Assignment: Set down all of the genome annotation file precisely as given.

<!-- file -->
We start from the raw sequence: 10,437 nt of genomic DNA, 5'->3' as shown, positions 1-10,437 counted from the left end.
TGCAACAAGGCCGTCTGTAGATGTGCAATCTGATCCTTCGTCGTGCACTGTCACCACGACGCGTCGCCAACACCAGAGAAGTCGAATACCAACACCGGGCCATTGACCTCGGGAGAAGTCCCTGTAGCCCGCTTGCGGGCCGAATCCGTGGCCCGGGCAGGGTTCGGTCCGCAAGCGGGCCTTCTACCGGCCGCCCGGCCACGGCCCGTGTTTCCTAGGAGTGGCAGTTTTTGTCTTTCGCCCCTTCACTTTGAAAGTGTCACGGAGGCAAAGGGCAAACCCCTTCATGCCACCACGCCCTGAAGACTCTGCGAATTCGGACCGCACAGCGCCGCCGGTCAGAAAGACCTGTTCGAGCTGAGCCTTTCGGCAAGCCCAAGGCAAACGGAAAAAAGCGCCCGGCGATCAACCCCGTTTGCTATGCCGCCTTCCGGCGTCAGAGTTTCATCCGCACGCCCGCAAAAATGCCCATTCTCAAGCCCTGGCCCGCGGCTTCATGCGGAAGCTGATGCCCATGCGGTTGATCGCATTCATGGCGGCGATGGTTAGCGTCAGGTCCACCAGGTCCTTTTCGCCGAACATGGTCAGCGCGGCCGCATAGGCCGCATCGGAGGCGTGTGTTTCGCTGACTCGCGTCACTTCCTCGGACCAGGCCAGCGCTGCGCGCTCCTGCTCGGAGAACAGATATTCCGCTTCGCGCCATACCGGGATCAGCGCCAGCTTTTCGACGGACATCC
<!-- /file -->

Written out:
We start from the raw sequence: 10,437 nt of genomic DNA, 5'->3' as shown, positions 1-10,437 counted from the left end.
TGCAACAAGGCCGTCTGTAGATGTGCAATCTGATCCTTCGTCGTGCACTGTCACCACGACGCGTCGCCAACACCAGAGAAGTCGAATACCAACACCGGGCCATTGACCTCGGGAGAAGTCCCTGTAGCCCGCTTGCGGGCCGAATCCGTGGCCCGGGCAGGGTTCGGTCCGCAAGCGGGCCTTCTACCGGCCGCCCGGCCACGGCCCGTGTTTCCTAGGAGTGGCAGTTTTTGTCTTTCGCCCCTTCACTTTGAAAGTGTCACGGAGGCAAAGGGCAAACCCCTTCATGCCACCACGCCCTGAAGACTCTGCGAATTCGGACCGCACAGCGCCGCCGGTCAGAAAGACCTGTTCGAGCTGAGCCTTTCGGCAAGCCCAAGGCAAACGGAAAAAAGCGCCCGGCGATCAACCCCGTTTGCTATGCCGCCTTCCGGCGTCAGAGTTTCATCCGCACGCCCGCAAAAATGCCCATTCTCAAGCCCTGGCCCGCGGCTTCATGCGGAAGCTGATGCCCATGCGGTTGATCGCATTCATGGCGGCGATGGTTAGCGTCAGGTCCACCAGGTCCTTTTCGCCGAACATGGTCAGCGCGGCCGCATAGGCCGCATCGGAGGCGTGTGTTTCGCTGACTCGCGTCACTTCCTCGGACCAGGCCAGCGCTGCGCGCTCCTGCTCGGAGAACAGATATTCCGCTTCGCGCCATACCGGGATCAGCGCCAGCTTTTCGACGGACATCC